Motorists have gotten used to the idea of incentives. In fact, it’s the rare model that will sell without some sort of giveback, whether cash rebates, low interest loans or, as one GMC dealer is pitching, five tons of free gas.
Before you rush to your local showroom for the new GMC Sierra Denali, the small print is that this dealer is located in Shanghai.
It’s not the first time free gas has been used as a come-on. Chrysler and several other manufacturers have offered that deal in the past here in the U.S., but it’s gaining new traction in China as the government backs off on restrictions that had traditional held fuel prices down. The cost at the pump in Shanghai and Beijing is now starting to approach U.S. levels, a particular hardship for most motorists considering the average Chinese wages.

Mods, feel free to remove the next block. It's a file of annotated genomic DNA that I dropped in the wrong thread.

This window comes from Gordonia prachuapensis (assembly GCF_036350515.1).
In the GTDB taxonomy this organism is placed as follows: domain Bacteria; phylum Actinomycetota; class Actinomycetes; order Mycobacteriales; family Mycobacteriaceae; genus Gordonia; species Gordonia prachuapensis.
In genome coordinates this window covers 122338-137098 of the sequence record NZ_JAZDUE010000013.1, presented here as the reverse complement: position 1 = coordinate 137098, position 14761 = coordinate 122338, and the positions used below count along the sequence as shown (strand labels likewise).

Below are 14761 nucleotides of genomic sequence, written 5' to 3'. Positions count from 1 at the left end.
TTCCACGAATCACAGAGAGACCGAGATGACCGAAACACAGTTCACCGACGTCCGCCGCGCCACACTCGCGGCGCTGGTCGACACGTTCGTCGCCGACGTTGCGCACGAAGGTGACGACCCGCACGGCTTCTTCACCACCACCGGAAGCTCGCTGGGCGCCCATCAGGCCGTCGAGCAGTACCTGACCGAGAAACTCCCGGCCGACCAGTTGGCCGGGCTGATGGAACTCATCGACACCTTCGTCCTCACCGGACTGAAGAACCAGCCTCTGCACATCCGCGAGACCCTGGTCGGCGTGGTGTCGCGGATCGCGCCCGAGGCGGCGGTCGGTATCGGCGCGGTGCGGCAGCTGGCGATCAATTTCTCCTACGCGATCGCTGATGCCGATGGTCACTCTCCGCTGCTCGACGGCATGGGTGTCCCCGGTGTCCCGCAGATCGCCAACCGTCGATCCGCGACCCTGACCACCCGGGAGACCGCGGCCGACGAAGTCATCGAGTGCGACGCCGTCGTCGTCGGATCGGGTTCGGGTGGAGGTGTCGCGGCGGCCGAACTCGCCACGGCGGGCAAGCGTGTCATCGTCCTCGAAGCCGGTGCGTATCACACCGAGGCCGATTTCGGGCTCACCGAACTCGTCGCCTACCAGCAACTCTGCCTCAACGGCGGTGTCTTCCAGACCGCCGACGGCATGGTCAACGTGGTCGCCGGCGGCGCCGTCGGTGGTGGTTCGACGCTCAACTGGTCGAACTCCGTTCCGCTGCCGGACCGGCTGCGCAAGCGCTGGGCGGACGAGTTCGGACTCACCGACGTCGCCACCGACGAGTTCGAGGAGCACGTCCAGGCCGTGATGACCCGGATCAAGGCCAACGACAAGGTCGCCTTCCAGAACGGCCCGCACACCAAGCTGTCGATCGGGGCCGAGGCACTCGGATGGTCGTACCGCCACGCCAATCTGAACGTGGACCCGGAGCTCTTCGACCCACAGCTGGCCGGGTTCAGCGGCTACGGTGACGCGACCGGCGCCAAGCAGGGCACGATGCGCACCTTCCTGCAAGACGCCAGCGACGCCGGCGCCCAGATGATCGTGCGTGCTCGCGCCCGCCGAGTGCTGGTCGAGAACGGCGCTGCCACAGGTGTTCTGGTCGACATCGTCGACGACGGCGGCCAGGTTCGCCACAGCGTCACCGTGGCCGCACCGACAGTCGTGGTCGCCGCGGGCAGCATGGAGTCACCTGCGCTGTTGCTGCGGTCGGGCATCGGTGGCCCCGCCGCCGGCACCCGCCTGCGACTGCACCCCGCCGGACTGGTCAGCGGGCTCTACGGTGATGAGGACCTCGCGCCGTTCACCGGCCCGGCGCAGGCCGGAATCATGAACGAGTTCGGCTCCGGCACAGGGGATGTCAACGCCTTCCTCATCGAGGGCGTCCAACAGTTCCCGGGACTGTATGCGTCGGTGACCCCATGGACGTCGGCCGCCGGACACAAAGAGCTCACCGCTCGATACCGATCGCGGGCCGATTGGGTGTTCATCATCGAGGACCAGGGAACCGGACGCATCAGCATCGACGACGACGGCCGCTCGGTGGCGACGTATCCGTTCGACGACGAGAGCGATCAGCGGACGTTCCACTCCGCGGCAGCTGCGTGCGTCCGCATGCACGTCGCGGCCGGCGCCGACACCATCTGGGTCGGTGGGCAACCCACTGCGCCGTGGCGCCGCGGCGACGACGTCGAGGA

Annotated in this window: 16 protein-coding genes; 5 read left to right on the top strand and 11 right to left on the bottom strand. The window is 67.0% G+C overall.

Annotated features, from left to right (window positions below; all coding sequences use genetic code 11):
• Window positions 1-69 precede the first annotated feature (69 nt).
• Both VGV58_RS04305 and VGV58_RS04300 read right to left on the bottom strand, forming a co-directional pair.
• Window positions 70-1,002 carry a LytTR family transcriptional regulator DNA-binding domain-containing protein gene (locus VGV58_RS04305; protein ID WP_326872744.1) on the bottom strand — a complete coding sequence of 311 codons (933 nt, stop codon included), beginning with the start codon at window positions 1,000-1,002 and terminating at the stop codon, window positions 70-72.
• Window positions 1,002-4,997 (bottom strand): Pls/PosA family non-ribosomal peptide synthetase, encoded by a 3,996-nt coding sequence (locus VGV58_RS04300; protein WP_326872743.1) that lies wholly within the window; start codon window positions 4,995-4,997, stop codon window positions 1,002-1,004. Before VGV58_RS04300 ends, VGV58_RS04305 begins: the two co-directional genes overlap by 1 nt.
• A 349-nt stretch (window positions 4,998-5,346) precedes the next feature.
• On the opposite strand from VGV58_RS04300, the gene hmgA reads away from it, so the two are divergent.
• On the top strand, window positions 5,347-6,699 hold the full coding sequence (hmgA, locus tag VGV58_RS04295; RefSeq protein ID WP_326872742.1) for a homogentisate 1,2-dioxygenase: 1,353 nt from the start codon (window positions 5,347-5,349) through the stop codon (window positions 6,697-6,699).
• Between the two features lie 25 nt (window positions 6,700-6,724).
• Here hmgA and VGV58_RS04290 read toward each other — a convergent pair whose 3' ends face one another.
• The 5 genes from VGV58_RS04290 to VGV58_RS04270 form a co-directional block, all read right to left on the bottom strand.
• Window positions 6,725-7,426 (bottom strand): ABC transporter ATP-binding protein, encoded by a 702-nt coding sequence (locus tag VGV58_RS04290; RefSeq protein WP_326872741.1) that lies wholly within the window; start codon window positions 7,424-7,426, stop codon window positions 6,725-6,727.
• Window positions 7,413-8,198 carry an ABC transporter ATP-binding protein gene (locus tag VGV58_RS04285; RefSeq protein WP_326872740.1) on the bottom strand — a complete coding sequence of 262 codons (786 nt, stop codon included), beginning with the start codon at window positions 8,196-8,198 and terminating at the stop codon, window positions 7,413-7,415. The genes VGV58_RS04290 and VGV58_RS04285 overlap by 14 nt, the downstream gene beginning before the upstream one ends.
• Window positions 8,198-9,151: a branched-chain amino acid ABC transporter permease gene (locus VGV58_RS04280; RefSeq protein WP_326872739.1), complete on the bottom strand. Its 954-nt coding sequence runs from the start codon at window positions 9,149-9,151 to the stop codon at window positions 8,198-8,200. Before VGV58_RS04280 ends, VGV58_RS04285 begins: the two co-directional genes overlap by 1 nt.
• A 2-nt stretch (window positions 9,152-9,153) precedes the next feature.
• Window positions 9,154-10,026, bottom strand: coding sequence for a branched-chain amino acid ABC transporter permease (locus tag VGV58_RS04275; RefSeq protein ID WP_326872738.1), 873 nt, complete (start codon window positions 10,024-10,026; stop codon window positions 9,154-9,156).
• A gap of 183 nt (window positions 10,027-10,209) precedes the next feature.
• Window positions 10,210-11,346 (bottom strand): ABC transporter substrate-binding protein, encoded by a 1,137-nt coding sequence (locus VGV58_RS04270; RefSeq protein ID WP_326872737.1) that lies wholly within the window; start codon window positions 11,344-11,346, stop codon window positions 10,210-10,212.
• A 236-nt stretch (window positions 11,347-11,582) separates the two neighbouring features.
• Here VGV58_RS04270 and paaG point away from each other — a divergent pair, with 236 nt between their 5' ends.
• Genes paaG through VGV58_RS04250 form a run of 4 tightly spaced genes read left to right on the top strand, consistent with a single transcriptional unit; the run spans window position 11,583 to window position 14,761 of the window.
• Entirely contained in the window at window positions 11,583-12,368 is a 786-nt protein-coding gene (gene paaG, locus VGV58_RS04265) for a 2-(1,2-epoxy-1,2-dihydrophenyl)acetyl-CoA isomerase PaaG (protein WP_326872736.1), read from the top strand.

The Sierra Denali doesn’t target the typical salaryman, however, not at a price equivalent to about $134,000, notes John McElroy, of Autoline Detroit. Nonetheless, even the rich are feeling the pinch on rising fuel costs, it seems.
The Shanghai dealer’s offer is equal to a bit less than 2,000 gallons of gasoline considering a metric ton is 2,200 pounds and a gallon of gas weighs around six pounds. At current prices in Shanghai that works out to a roughly $8,000 discount at current exchange rates.
Unlike most of the products General Motors sells in China the GMC Sierra Denali is an import, the hefty duties one reason why it costs more than double what the same truck commands in the States.
The first full-size import pickups began showing up in the Chinese market only in 2009, according to the China Times. And while some are actually being used for work it appears that a sizable share are, in the Chinese paper’s words, “man toys.” The challenge is that such trucks often can’t fit down the narrow streets in many parts of Shanghai and other big Chinese cities, so dealers have been coming up with creative alternatives to spur demand.